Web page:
Will We Have Peace At last?

On the eve of the most important day in Colombian history, very few people outside the country are talking about the plebiscite that will happen on Sunday, October 2, 2016.

In terms of the consequences to the country and its citizens, to me it is as momentous as the Brexit referendum or the US presidential election. It seems like someone agrees with me on that one too.

One day a few months ago, my son called. There was much joy in his voice. He told me the government of Colombia and the FARC had finally reached an agreement! The long process of the peace talks was bearing fruits, finally. There was much hope.

On September 27, 2016 the agreement was officially signed with a pen made from a bullet. It’s the end of a 52 year old armed conflict… If Colombians manage to put aside their pain, their frustrations, their desire for revenge and manage to raise from so much suffering as a nation willing build the peaceful country we all dream of.

But things are never easy. And there are many who are not happy with peace. Those who profit from war. Those who benefit from discord and fear. The ruling class. The ones born with a silver spoon in their mouth, lead by former president Alvaro Uribe. It is not in his best interest that peace exists in Colombia. He, who should be facing an International Tribunal for crimes against humanity, dares to say that Colombia has not known war.

Continue reading

Schrödinger’s Life

I can’t grasp Life.

It eludes me.

It taunts me.

It laughs at me, as it playfully prances around a the corner, not too fast that I lose track of it but not slow enough that I can catch up either.

Life can be so beautiful you feel your chest it’s going to explode, incapable of taking in so much beauty. All you can do is sit there and let the tears flow so you don’t explode.

Conversely, Life can be so heartbreaking you feel your chest if going to implode, incapable of taking in so much grief. All you can do is sit there, wishing you could cry but thankfully unable to do so, lest you implode.

It is a mercy that most days lie in between. And yet, for someone like me, a day can be – mostly is – full of uplifting hikes and stomach-turning falls.

A break in the news, a phone call, a letter.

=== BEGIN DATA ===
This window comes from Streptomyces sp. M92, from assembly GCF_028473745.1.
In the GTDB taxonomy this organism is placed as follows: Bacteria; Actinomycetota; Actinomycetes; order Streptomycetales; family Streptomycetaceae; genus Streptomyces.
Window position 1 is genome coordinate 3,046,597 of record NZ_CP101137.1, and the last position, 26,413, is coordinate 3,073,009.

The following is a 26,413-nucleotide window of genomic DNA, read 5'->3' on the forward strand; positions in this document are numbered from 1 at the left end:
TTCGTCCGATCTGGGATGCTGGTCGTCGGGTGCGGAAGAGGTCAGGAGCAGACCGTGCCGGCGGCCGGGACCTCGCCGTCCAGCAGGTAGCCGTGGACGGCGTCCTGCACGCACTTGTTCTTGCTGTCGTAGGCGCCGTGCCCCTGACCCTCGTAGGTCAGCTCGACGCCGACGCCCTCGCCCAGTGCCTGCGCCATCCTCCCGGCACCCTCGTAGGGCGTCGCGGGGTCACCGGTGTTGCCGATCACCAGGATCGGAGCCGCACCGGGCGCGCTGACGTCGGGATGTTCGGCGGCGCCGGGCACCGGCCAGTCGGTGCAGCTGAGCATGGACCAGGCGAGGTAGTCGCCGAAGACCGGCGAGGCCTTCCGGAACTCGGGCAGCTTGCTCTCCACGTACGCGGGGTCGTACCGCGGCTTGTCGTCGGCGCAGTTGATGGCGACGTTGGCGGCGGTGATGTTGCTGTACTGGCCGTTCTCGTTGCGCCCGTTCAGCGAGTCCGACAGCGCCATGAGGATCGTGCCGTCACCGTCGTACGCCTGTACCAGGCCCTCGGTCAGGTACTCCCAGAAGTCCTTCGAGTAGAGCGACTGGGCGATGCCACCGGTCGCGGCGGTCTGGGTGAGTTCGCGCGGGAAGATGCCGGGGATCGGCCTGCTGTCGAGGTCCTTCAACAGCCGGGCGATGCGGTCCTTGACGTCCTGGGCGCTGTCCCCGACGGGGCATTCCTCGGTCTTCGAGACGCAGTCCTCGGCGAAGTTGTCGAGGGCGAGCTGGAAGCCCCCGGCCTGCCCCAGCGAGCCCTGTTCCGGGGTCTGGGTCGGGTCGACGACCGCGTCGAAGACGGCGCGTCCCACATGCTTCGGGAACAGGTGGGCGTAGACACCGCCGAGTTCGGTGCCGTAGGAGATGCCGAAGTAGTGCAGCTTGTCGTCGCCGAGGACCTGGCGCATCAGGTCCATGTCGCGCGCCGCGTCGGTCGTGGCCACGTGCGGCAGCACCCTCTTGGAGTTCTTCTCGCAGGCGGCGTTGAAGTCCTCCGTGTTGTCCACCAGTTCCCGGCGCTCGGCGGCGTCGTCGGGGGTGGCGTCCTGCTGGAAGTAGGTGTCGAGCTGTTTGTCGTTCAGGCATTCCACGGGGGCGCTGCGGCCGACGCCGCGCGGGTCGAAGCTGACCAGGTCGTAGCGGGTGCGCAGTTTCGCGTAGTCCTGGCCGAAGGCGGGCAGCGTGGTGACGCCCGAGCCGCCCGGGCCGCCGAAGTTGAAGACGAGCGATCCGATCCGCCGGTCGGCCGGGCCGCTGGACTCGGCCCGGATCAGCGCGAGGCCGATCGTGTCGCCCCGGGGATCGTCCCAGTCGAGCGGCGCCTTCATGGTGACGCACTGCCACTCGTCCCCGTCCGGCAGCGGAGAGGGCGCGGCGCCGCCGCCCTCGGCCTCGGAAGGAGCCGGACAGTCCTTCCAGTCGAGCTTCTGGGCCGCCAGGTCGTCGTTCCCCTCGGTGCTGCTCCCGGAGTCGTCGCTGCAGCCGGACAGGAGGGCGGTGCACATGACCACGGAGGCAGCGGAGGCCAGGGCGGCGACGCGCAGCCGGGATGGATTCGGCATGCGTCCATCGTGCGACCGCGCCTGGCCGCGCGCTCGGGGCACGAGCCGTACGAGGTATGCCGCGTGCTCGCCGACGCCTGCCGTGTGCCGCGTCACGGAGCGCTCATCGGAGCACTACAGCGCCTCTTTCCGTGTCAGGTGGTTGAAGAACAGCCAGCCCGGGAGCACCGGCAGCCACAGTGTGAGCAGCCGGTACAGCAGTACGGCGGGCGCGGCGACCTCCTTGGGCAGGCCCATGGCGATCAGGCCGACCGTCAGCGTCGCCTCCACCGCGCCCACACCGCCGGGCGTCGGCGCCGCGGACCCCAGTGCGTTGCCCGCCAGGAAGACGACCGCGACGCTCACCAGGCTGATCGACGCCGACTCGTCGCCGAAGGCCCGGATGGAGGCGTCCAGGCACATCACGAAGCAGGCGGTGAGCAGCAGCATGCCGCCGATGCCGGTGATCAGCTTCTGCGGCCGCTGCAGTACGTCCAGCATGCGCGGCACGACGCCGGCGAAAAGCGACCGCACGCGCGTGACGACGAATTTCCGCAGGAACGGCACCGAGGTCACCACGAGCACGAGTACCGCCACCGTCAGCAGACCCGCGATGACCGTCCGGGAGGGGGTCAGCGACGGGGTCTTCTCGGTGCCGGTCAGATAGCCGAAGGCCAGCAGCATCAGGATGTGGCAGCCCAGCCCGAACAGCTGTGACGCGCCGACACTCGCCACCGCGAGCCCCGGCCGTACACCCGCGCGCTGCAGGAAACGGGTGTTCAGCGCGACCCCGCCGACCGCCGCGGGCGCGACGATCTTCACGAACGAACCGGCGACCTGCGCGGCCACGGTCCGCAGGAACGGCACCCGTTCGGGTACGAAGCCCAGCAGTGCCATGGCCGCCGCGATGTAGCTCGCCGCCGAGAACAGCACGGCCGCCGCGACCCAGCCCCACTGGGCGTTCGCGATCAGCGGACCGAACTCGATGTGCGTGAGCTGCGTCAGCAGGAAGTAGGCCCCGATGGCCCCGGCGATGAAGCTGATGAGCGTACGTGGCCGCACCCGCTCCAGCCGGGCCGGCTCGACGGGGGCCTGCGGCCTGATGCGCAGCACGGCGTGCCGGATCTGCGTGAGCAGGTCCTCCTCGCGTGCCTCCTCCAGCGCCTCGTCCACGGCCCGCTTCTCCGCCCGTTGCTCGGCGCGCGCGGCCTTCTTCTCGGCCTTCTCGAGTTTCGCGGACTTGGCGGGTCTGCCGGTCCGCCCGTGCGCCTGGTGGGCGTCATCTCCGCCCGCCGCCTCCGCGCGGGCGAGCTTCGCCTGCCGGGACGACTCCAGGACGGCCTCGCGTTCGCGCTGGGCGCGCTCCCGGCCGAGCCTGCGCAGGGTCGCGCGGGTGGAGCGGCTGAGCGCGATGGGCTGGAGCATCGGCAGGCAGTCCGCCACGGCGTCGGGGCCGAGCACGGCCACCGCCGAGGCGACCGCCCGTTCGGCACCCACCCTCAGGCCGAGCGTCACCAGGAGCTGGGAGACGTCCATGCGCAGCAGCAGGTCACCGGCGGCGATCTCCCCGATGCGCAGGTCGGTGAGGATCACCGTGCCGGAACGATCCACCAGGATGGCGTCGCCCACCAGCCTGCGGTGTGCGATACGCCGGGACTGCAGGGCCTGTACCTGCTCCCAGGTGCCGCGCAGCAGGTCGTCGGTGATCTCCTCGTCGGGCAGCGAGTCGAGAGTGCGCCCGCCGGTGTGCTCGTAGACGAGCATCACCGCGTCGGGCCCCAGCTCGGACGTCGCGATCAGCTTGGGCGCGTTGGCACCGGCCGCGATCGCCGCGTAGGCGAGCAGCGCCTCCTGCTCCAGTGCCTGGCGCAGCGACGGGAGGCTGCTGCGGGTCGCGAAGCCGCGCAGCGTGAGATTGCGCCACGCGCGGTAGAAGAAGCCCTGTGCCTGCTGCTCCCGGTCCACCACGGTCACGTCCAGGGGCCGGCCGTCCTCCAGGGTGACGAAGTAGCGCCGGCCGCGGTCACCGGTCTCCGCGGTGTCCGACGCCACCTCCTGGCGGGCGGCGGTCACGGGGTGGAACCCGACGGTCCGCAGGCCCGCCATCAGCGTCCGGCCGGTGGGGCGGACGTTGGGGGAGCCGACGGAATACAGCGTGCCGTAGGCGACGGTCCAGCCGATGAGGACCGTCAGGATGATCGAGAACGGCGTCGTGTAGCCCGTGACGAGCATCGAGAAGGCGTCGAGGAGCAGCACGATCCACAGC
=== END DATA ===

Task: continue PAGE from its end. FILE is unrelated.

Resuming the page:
Echoes of sadness and pain from all the corners of the world.

Today, I was rejoicing on the beauty of this day and the happiness in my life.

Naturally, I turned to Facebook to give witness of this when I learned a few bits of unsettling news. Continue reading

Helping Teen Moms: Giving teen moms the tools to change their lives

It’s so refreshing to read something good about Colombia. And not because good people or good acts are rare. On the contrary. I wouldn’t be here if it wasn’t true.

But there’s so much poverty and so much injustice.

I was happy to read this


By Kathleen Toner, CNN

Cartagena, Colombia (CNN) — When a 12-day-old boy died in her arms, Catalina Escobar was devastated.

She was working as a volunteer in the maternity clinic at one of the largest hospitals in Cartagena, Colombia. At that time — October 2000 — such incidents weren’t that unusual; on average, at least one infant a day died at the overcrowded and underfunded facility. But when Escobar learned that the baby’s teenage mother had not been able to raise the money for treatment that would’ve saved his life, she was crushed.

“His mother [needed] $30 that I had in my pocket. I will never forget that,” she said. “It was a preventable death.”

Less than a week later, Escobar endured another, more personal loss: her second son, 16-month-old Juan Felipe, died in a tragic accident when he fell from the balcony of her home. She was overwhelmed by…

View original post 1,149 more words

Happy May 1st

Well, it seems like today I can’t stop blogging.  Oh well, you’ll have to bear with me, dear readers.  Specially on this one.

My son posted this photograph on FB this morning.  It was recently declassified and it is public domain now.

Your obedient servant

“I have the honor to report we killed a thousand Colombians”

Well done, Mr. Caffery. Well done.

And because you were such an obedient servant, they named a portion of a highway in your memory. Such a joy and such an honour to kill Colombians!

Leaders of the banana plantations workers’ strike. From left to right: Pedro M. del Río, Bernardino Guerrero, Raúl Eduardo Mahecha, Nicanor Serrano and Erasmo Coronel. Guerrero and Coronel were killed by the Colombian army.

Here’s a bit of background for that Dispatch: Banana Massacre .

The Banana Massacre (Matanza de las bananeras or Masacre de las bananeras) was a massacre of United Fruit Company workers that occurred between December 5 and 6, 1928 in the Colombian town of Ciénaga near Santa Marta.

The workers of the banana plantations in Colombia went on strike on November 12, 1928, asking for better working conditions and fair wages, among other things.

After several weeks with no agreement, in which the United Fruit Company refused to negotiate with the workers, the conservative government of Miguel Abadía Méndez sent the Colombian army in against the strikers, resulting in the massacre.

The government of the United States of America had threatened to invade with the US Marine Corps if the Colombian government did not act to protect United Fruit’s interests. Nice.

All that because gringos needed to have their bananas.

But what are a few thousand dead Colombians to the US?